After the near-debacle of the other day, I realised I didn’t know anywhere near as much about bushfires as I thought I did. So I asked for some help from those who do. The following tips are ‘rule of thumb’ only, but so much better than nothing.
1. Know your wind
Any wind will push the bushfire in front of it, so knowing where the wind is coming from tells you where it’s going to, roughly. In the graphics below, the blue arrows show wind direction. The red arrows show where the wind will push the fire from the point of ignition – i.e. from the point at which the fire starts.
– A north wind will push the fire to the SOUTH. [i.e. the wind is coming from the north so the fire is pushed to the south]
A north westerly wind will push the fire in a SOUTH EASTERLY direction. [i.e. the wind is coming from the north west so the fire is pushed to the south east]
A north easterly wind will push the fire in a SOUTH WESTERLY direction. [i.e. the wind is coming from the north east so the fire is pushed to the south west].
The Bureau of Meteorology posts forecasts for heat and wind on its website every day. This is the forecast wind for today, January 16, 2014 :
“Winds northerly 15 to 20 km/h tending northwesterly in the early afternoon then becoming light in the late afternoon.”
I’ve just been outside [11.15am] and didn’t notice a wind…yet. Once it starts however, I’ll be keeping an even more wary eye on the Kangaroo Ground fire. It’s contained at the moment, but if it breaks out it will be heading south towards North Warrandyte.
“This is obvious, get to the point!”
“This stuff isn’t obvious to everyone, so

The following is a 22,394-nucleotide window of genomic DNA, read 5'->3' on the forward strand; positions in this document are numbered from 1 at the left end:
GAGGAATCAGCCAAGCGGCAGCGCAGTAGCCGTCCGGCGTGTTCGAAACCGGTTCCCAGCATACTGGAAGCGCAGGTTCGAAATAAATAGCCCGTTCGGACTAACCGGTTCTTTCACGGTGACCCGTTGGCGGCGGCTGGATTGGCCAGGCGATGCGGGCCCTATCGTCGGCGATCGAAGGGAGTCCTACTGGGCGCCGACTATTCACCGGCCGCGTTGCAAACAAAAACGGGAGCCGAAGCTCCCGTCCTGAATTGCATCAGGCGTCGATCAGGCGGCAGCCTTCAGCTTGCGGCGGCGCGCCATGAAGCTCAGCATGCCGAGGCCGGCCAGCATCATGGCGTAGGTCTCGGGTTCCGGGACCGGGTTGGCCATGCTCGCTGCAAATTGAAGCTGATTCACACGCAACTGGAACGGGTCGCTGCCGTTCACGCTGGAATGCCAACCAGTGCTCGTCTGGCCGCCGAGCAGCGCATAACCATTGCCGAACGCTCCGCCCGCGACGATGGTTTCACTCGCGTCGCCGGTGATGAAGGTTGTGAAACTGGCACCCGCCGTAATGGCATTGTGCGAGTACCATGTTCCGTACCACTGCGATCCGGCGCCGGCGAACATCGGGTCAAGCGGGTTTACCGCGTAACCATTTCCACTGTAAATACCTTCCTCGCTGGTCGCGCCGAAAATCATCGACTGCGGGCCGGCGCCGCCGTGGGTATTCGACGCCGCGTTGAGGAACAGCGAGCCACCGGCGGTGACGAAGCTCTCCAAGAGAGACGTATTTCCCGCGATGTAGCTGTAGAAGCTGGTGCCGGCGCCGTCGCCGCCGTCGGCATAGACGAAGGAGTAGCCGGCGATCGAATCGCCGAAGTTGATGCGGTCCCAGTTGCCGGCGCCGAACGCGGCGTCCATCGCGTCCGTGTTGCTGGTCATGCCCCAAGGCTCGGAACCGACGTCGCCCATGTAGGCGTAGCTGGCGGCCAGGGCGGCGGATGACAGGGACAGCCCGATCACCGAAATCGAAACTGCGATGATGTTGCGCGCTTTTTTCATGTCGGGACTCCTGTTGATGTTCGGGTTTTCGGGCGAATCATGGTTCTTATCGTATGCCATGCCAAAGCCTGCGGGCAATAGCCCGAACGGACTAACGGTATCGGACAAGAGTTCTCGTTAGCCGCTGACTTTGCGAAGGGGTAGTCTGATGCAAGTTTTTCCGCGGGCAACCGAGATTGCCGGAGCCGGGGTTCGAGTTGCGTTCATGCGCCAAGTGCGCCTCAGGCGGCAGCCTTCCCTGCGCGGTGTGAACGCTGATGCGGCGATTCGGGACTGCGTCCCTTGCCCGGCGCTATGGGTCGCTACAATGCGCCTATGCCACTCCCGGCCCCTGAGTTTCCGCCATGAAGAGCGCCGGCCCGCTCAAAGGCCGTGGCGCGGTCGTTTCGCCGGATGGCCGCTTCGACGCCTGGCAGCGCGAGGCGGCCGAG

shut be patient!”
2. Know your fire
On a day with no wind, a bushfire will spread out in all directions as it follows the terrain. It will spread, but it won’t spread quickly because it’s burning under its own steam, so to speak.
The graphic shows a very theoretical spread across flat ground – e.g. a field of grass. It’s always the outer edge that’s actively burning because the bit in the middle has already been burned, and fire needs fresh fuel to continue.
[Note: You will never see that neat bulls eye pattern in real life so take this graphic with a huge grain of salt.]
Once you add wind to a fire, however, the pattern of spread changes to a cone.
The milder the wind, the wider the cone. The stronger the wind the narrower the cone.
“But what does this have to do with me?”
“The point is that you can now be proactive! Oh don’t give me that look…”
Okay, what this all means is that you don’t have to sit staring at the CFA website, waiting for warnings and advice. You can grab your street directory, check the Bureau of Meteorology website, plot the direction of all fires within a twenty minute driving radius of your house, and either leave, or start getting ready to defend.
For me, defending my house involves running the pumps and sprinklers for 5 minutes [to make sure everything is working], closing up the house [with the shutters] and wetting down the area directly around the house – with mains water while it’s still available.
You do know that the water is likely to stop flowing if a fire hits your area…right? There won’t be anything wrong with the pipes, it’s just that everyone will be trying to do the same thing as you, and only so much water can come through the pipes at any one time.
If nothing happens, and the fire goes away, then you’ve lost nothing by being proactive. However, if something bad does happen, then being proactive could well save your life. Think about it.
In the next post I’ll try and explain why the wind change is the most dangerous point in any bushfire.
Stay safe, and drink lots of fluids.